Few places on Earth are as remote, or as inhospitable to life, as Antarctica and the Subantarctic Islands. On first visiting this frozen land, the sense of being a visitor to an alien world was almost overwhelming. As a photographer, how could I start to convey the essence of this place through images alone? I how could I capture the sense of wilderness, the abundance of wildlife, the harshness of the environment and staggering beauty of the landscape? Now, after several trips to the region, I feel like I have started to chip away at this challenge. Here are some of the lessons I have learned along the way.
With so much wildlife, interesting behavior is all around
Being confronted with a penguin colony can be sensory overload. In every direction, busy birds can be seen going about their days—building nests, tending eggs or chicks, chasing off predatory skuas, and squabbling with one another. Knowing which point to point your camera at can be a tremendous challenge!
In these situations, I like to pick out a few birds and then just wait and watch. By being patient you will find that natural behavior unfolds in front of you and when it does you will already be in the perfect position to capture it.
Something else happens as well—the birds in these places have no innate fear of humans and so are actually quite inquisitive. If you sit down and remain still you becoming even less threatening and often birds will come up and check you out. I’ve even had penguins pecking at my sleeves and shoelaces! This makes for great wide-angle portraits.
Capture portraits with personality
Few birds are as interesting and fun as penguins so try to capture their personalities in your photos. The single most important thing you can do to capture impactful wildlife portraits is to get down low, on the same level as your subject. For penguins, this either means lying down in the snow or flipping out the screen on your camera and holding it down below your knees. The low perspective not only helps the viewer connect with the animal, it also moves the background out of the plane of focus, which isolates your subject and helps make it “pop.”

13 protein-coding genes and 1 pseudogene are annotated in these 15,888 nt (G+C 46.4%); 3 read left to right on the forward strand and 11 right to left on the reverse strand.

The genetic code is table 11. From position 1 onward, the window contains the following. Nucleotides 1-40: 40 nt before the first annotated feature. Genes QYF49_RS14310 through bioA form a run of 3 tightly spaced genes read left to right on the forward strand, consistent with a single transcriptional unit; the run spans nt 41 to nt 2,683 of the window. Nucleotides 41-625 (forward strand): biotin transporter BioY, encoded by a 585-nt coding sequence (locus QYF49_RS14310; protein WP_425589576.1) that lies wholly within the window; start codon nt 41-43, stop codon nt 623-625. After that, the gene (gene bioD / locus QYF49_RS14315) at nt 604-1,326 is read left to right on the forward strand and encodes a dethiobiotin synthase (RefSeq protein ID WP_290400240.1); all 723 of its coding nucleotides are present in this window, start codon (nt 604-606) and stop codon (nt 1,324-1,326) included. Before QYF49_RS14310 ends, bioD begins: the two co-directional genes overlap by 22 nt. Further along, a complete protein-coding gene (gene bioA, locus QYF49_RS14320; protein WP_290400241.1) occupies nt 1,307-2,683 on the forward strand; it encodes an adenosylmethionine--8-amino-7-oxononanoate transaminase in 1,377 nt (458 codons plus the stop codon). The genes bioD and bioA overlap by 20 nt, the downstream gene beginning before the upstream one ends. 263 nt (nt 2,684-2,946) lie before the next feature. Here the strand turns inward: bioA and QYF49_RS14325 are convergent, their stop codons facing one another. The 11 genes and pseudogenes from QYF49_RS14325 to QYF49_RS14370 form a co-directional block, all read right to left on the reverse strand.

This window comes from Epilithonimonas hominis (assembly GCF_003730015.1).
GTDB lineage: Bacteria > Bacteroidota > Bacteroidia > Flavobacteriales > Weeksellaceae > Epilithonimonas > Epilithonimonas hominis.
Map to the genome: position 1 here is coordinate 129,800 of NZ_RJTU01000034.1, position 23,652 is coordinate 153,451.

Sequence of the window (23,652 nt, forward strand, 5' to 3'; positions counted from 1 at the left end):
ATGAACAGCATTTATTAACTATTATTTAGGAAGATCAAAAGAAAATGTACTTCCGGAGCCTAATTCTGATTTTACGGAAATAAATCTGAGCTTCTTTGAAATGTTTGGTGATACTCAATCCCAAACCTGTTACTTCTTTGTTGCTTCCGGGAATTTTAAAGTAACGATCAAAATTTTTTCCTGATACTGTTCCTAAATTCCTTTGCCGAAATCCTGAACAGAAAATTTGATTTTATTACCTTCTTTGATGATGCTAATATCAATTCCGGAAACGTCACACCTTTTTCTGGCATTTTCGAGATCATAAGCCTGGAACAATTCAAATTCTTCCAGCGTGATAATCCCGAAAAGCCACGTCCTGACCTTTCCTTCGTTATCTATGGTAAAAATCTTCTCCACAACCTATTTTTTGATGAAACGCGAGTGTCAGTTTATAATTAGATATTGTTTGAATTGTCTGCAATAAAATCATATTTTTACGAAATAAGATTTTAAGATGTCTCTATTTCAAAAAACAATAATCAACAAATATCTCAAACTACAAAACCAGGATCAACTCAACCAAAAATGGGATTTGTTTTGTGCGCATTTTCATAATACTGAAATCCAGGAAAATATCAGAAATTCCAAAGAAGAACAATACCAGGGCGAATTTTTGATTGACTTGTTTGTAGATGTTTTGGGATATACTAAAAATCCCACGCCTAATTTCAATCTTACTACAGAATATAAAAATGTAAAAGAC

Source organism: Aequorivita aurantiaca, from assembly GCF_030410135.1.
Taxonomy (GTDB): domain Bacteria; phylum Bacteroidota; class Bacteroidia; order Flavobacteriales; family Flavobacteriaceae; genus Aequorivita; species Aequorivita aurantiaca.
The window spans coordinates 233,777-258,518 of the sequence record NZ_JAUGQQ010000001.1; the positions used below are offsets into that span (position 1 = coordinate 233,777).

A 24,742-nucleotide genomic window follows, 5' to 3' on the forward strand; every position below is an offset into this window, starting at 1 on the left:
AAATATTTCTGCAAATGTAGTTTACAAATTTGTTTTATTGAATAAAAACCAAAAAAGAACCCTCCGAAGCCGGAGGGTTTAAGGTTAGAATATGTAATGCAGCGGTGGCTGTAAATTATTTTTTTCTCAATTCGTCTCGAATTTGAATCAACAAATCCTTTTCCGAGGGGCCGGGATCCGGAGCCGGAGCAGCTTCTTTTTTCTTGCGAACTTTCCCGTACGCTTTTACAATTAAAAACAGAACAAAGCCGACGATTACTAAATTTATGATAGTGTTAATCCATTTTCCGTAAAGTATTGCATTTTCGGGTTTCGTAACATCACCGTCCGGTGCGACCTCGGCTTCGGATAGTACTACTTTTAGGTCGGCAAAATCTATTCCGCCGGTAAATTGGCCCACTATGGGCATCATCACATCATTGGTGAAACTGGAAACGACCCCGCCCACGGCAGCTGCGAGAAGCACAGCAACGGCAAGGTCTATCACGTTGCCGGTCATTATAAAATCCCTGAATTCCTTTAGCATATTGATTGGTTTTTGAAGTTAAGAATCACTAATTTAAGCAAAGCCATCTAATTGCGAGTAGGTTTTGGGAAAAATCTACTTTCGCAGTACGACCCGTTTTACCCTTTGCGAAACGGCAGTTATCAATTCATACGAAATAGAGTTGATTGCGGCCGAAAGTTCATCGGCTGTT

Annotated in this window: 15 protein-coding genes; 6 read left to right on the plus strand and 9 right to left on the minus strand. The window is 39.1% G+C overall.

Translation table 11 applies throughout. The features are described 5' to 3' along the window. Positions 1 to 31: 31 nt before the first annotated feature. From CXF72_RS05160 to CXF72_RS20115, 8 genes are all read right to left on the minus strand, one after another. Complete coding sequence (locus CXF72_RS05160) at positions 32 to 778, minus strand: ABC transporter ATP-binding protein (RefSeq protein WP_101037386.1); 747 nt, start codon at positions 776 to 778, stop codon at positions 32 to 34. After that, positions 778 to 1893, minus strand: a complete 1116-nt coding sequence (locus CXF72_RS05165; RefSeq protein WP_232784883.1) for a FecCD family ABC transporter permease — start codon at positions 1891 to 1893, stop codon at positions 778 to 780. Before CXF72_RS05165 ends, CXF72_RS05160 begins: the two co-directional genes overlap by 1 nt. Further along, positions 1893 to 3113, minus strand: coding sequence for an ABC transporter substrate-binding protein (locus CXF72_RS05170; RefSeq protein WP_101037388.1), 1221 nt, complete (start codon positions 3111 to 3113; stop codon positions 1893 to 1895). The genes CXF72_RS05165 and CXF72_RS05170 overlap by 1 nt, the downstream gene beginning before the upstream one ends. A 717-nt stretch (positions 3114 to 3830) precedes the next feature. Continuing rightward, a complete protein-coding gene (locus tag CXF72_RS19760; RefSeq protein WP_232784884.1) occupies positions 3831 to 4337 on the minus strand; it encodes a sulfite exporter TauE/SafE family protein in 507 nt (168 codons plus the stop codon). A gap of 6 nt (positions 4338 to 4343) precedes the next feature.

To capture a successful portrait, you need to make sure your focus is spot on. For animals, this means making sure the eyes are tack-sharp and then selecting an aperture to give you the depth of field you need. If I’m photographing a single animal, I often shoot wide open to get a shallow depth of field and isolate my subject. Penguins hop around surprisingly quickly and with a telephoto lens, you don’t have a lot of leeway in terms of focal plane. I, therefore, recommend shooting in continuous auto-focus mode and placing a single focus point over the eye so that the focus is continually updated until the moment the shot is taken. This means you have to practice moving your focus point around the frame quickly in order to recompose your shots. Sometimes cameras might misfocus slightly, or the animal might blink and you might not realize this at the time—and so, I always recommend capturing 2 or 3 shots at a time just to be safe.
It’s not just the about wildlife but the habitat as well
It was the wildlife that first drew me to Antarctica but it was the landscapes that blew me away; imposing jagged peaks, glaciers tumbling into the ocean and beautifully sculpted icebergs set a spectacular stage. Whenever possible I look for scenes where I can show the animals in their environment. Often this means trading the telephoto lens for a 70-200 or 24-70. For me, these are the sort of images that capture the essence of Antarctica.
The weather can be a challenge but also an opportunity to capture something different
The weather in this part of the world can be both unpredictable and extreme. As a result, you never quite know what today, or the next day, has in store for you. Rather than being an inconvenience, I look at the diverse weather as an opportunity to capture interesting images. Maybe it is fierce wind whipping snow over the crest of a hill, giant snowflakes drifting down over a penguin colony, rough seas pounding against the base of a tabular iceberg or a ray of sunlight melting the snow on a mountainside. Whatever the conditions, it is the varied weather that makes every trip to the region different and gives a unique twist your photos. Embrace it!
Will Burrard-Lucas is a wildlife photographer. He leads workshops in Africa and Antarctica for Muench Workshops and develops equipment for camera trap photography through his company Camtraptions. Follow @willbl and @muenchworkshops on Instagram and you can join Will in Falklands, South Georgia, and Antarctica in October of 2020! Details: http://muenchworkshops.com/antarctica